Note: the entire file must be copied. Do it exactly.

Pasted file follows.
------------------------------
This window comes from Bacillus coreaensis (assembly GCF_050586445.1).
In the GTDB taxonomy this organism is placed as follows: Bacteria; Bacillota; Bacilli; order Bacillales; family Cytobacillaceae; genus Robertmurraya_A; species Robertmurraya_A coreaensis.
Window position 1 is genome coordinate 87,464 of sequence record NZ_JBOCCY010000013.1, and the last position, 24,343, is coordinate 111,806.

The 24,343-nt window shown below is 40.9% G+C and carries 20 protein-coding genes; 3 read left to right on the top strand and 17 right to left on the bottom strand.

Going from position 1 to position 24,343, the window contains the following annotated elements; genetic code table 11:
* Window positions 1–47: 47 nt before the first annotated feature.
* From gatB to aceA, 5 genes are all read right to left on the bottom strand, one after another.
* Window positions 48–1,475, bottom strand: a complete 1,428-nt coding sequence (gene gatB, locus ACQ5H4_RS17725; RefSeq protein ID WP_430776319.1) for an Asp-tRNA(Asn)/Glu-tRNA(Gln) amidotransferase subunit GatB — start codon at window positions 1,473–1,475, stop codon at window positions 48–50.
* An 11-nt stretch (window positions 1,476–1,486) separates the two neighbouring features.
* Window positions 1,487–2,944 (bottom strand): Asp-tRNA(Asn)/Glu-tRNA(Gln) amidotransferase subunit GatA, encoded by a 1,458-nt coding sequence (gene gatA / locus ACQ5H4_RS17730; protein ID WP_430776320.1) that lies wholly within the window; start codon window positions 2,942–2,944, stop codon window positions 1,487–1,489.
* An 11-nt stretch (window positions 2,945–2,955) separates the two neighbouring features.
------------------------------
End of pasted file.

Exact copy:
This window comes from Bacillus coreaensis (assembly GCF_050586445.1).
In the GTDB taxonomy this organism is placed as follows: Bacteria; Bacillota; Bacilli; order Bacillales; family Cytobacillaceae; genus Robertmurraya_A; species Robertmurraya_A coreaensis.
Window position 1 is genome coordinate 87,464 of sequence record NZ_JBOCCY010000013.1, and the last position, 24,343, is coordinate 111,806.

The 24,343-nt window shown below is 40.9% G+C and carries 20 protein-coding genes; 3 read left to right on the top strand and 17 right to left on the bottom strand.

Going from position 1 to position 24,343, the window contains the following annotated elements; genetic code table 11:
* Window positions 1–47: 47 nt before the first annotated feature.
* From gatB to aceA, 5 genes are all read right to left on the bottom strand, one after another.
* Window positions 48–1,475, bottom strand: a complete 1,428-nt coding sequence (gene gatB, locus ACQ5H4_RS17725; RefSeq protein ID WP_430776319.1) for an Asp-tRNA(Asn)/Glu-tRNA(Gln) amidotransferase subunit GatB — start codon at window positions 1,473–1,475, stop codon at window positions 48–50.
* An 11-nt stretch (window positions 1,476–1,486) separates the two neighbouring features.
* Window positions 1,487–2,944 (bottom strand): Asp-tRNA(Asn)/Glu-tRNA(Gln) amidotransferase subunit GatA, encoded by a 1,458-nt coding sequence (gene gatA / locus ACQ5H4_RS17730; protein ID WP_430776320.1) that lies wholly within the window; start codon window positions 2,942–2,944, stop codon window positions 1,487–1,489.
* An 11-nt stretch (window positions 2,945–2,955) separates the two neighbouring features.